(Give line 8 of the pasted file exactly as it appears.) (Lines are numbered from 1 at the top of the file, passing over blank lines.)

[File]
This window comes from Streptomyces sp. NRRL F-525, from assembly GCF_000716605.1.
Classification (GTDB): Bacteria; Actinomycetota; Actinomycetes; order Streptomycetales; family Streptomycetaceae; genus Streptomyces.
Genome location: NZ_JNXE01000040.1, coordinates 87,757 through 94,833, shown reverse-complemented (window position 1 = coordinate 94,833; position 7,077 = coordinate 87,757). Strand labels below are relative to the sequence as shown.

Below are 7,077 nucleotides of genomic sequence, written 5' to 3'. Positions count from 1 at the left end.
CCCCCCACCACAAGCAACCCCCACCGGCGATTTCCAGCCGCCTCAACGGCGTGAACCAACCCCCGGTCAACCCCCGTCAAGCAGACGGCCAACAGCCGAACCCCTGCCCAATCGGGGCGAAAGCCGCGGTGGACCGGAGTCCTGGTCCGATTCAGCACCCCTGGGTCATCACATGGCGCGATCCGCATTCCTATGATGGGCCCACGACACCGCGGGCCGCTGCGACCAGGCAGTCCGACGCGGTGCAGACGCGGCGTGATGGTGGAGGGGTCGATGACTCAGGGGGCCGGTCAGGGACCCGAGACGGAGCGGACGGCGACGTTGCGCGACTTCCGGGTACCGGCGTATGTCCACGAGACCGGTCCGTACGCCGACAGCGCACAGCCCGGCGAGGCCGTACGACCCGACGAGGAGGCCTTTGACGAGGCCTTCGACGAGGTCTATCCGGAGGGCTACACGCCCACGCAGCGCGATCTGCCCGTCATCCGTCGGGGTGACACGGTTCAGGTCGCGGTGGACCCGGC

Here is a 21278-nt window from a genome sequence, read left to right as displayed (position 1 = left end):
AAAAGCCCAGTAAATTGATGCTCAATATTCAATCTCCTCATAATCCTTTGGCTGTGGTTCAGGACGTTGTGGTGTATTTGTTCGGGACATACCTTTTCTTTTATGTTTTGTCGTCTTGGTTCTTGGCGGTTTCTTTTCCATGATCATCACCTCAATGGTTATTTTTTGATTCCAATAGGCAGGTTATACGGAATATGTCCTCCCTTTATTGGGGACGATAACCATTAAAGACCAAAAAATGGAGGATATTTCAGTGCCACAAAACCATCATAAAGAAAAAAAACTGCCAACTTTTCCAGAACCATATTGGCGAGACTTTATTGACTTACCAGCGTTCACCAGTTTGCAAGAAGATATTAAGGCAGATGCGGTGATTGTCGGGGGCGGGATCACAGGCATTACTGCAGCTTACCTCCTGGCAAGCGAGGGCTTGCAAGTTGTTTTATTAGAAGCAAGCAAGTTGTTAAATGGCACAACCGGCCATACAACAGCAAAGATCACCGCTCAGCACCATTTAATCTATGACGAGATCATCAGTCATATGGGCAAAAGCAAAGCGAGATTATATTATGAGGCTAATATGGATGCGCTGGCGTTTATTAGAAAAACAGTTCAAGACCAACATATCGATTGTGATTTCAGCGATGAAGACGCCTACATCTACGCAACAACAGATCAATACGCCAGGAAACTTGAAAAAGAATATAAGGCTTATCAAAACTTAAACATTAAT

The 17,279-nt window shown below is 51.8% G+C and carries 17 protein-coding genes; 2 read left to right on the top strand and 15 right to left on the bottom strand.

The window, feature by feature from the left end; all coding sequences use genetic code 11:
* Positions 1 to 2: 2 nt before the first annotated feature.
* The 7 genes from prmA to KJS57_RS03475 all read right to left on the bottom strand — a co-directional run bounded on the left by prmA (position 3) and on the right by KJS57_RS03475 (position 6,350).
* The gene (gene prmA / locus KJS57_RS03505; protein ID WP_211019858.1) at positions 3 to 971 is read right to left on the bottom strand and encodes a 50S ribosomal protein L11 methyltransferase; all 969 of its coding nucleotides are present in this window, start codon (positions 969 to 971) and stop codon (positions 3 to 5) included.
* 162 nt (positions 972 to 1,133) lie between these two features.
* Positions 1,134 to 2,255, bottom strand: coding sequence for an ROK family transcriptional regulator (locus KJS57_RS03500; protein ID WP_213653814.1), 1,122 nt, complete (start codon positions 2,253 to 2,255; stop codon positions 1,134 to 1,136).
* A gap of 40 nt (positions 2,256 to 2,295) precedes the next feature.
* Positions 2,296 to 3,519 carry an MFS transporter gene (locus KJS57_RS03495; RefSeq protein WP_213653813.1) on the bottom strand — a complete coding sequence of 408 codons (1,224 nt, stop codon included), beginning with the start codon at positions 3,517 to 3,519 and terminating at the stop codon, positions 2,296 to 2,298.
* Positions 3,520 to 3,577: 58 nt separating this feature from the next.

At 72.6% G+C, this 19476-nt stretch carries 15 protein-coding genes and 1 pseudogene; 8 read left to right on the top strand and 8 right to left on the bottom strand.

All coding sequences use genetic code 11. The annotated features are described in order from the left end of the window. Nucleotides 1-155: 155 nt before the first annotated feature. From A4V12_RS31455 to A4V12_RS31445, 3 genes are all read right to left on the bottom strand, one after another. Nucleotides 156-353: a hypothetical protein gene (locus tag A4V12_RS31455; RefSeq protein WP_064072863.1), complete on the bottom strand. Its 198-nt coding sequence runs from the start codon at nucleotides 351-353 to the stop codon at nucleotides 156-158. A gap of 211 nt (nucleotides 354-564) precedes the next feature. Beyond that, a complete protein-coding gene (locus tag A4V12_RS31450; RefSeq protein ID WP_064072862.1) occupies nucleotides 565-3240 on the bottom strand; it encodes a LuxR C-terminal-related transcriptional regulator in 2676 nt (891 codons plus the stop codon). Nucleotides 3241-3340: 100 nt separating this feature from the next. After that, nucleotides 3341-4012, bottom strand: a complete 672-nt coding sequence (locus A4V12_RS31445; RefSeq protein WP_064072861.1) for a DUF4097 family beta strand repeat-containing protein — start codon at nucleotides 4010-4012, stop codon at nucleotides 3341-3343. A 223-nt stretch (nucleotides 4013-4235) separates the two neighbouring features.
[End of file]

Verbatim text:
The 17,279-nt window shown below is 51.8% G+C and carries 17 protein-coding genes; 2 read left to right on the top strand and 15 right to left on the bottom strand.